On March 27, 90-year-old Cathy Colley of Barling got a rude awakening with a 7 a.m. phone call.

A woman on the other end of the line who identified herself as Colley’s granddaughter, Courtney, was hysterical and crying. The woman told Colley that she was in jail and needed bail money.

Then a man, who identified himself as a police captain, told Colley that she needed to send $4,000 to get her granddaughter out of jail.

"At first he just told me that the sooner that I got the money to him, Courtney would be let go and she could go back to her husband," Colley said.

Courtney and her husband were together on a Carnival cruise at the time. Unknown to Colley, their ship hadn’t even docked yet.

The man on the phone told Colley that the $4,000 could not be on her credit card, but that she had to get a card from Walmart and send the money that way. The man gave Colley several instructions on how to send the money and told her that she had two hours to do all that he asked, Colley said.

Colley called her son, Ken Colley, a candidate for Sebastian County assessor. Ken Colley made some phone calls, and eventually found out that his daughter and her husband were fine.

In the meantime, the so-called police captain called Cathy Colley back to ask if she had the money. She said she had to go to two banks and that it was taking some time. The man then told her not to worry about sending the full amount, but to send what she could.

"I knew it was a scam because one of my friends told me about it happening to one of her friends," Cathy Colley said.

The scammers didn’t get any of Cathy Colley’s money, and Courtney was fine.

"Praise the Lord, it worked out. She’s OK," she said.

Cathy Colley did exactly what anyone who receives such a phone call should do in that situation, according to detective Barbara Williams with the Fort Smith Police Department.

"Get with somebody else. Make sure that’s what’s going on," Williams said. "A grandchild’s going to have a mom or dad for you to make contact with."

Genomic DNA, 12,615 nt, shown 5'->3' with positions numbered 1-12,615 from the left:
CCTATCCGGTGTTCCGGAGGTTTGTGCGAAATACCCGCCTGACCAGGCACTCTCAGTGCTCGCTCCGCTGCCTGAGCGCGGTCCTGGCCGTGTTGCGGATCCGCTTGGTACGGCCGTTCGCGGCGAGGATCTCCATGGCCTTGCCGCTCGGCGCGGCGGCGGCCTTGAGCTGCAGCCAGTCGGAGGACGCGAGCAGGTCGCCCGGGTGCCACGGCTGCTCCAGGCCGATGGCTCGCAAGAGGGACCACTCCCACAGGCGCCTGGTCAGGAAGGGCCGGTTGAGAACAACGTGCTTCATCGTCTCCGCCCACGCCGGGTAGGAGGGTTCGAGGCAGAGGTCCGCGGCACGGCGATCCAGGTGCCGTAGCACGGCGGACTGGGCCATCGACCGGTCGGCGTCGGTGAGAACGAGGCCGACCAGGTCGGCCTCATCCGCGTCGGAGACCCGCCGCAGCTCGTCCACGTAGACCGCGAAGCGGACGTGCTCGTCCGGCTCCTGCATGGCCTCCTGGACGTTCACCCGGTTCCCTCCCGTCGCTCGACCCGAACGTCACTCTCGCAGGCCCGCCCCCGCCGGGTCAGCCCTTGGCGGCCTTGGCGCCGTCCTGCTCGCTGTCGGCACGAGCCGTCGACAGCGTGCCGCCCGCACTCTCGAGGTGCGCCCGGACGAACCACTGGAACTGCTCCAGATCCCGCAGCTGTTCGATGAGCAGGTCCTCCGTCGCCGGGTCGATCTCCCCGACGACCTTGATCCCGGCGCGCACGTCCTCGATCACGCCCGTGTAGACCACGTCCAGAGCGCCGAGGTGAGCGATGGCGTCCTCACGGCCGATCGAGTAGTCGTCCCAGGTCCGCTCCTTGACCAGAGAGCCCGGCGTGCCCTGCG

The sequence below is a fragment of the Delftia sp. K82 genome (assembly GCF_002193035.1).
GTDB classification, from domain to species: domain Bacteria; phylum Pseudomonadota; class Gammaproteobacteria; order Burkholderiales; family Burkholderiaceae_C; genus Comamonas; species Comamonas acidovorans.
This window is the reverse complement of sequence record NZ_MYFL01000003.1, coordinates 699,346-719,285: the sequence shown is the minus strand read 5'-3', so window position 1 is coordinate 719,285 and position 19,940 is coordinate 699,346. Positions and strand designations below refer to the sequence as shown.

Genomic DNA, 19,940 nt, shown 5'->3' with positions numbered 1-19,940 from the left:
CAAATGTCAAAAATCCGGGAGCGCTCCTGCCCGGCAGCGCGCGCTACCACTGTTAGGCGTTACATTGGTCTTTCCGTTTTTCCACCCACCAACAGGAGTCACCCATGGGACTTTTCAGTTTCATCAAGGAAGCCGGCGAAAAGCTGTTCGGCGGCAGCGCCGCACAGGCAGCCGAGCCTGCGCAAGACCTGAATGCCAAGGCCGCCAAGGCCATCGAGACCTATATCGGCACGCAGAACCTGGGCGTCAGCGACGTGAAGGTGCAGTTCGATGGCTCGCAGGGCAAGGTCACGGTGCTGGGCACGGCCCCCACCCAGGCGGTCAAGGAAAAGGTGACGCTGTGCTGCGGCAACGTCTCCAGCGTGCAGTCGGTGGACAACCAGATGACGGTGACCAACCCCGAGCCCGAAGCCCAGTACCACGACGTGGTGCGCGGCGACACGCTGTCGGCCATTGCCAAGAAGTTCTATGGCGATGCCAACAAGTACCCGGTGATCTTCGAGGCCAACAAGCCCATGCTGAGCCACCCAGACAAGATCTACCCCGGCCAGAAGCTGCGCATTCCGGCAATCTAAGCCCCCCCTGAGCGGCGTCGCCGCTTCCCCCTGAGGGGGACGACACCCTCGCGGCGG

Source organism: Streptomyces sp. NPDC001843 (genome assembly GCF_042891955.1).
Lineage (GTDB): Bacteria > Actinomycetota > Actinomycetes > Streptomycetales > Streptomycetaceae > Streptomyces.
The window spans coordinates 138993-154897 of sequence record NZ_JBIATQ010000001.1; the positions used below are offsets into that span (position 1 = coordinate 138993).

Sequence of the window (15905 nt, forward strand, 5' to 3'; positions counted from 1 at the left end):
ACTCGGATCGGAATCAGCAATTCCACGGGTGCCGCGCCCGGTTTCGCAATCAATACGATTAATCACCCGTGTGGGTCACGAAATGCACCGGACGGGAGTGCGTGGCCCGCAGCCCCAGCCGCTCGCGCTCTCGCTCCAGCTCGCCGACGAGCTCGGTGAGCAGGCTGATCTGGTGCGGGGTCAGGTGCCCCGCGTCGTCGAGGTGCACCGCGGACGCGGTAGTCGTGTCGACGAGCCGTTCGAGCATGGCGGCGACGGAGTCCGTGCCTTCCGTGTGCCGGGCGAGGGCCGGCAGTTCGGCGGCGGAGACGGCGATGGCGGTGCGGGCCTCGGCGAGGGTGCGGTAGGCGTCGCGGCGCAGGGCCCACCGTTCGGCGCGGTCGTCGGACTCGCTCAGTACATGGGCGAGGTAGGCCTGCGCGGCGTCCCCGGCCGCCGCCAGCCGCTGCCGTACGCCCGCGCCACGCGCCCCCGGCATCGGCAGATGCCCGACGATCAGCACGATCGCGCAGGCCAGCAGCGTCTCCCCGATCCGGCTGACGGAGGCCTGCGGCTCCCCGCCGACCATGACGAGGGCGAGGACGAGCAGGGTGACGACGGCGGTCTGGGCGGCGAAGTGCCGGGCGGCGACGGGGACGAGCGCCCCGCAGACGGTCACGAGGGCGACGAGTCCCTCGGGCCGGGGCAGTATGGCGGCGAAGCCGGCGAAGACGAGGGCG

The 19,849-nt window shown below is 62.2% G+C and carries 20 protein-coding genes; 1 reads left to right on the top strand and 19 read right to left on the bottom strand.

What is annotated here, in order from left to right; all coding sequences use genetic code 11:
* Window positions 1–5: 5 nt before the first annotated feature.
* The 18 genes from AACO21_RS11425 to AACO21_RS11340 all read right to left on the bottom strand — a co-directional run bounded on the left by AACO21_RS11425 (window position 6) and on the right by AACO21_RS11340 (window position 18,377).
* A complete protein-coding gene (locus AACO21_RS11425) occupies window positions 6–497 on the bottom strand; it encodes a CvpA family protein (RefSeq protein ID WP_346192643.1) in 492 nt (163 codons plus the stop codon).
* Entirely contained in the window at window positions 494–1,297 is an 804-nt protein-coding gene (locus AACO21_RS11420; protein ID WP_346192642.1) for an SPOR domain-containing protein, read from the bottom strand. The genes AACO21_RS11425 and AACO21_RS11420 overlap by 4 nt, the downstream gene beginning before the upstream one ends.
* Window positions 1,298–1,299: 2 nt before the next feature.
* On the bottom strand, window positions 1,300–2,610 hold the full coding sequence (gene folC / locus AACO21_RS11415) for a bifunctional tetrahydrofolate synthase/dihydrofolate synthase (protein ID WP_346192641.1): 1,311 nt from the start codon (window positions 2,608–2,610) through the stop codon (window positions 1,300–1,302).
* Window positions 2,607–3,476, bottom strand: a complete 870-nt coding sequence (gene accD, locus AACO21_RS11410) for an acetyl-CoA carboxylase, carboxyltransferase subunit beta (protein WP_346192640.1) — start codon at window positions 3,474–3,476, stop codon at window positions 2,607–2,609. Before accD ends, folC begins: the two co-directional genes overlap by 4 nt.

This is not the first time Williams has heard of a such a scam, she said. In the past month or so, the department has received three or four similar reports.

"None of it’s true," Williams said. "They’re just taking advantage of the elderly, and I hate that."

There are several ways to be sure that a law-enforcement officer is who he or she claims to be. A legitimate caller will have contact information available for their agency or one with which they work alongside.

The easiest way for a grandparent to verify if their grandchild is in real danger is to contact family before making any kind of payment, Williams said.

"Do you know he’s in Mexico? Do you know he’s in Canada? Do you know he’s in California? Get some kind of verification," Williams said. "If you’re not sure if something’s right or wrong, get another set of eyes on it."

Cruise lines and other travel agencies maintain secure websites, but scammers will use just about anything they can get in their possession to try to get money out of people, especially the elderly, Williams said.

Furthermore, anyone unfamiliar asking for money through a Green Dot card or Western Union is a red flag, Williams said.

Cathy Colley said she does not know how the scammers got her and her family’s names and was especially incensed that someone would use a legitimate business like Walmart in their scheme to try to take advantage of her.

"If you say it’s your grandchild — they know we’re old, and they know we love them, and we know that we normally have the money," she said. "Anybody, if they knew their grandchild was in danger, they would get money any way they could, or sell what they could. So I believe that’s why they go to grandparents."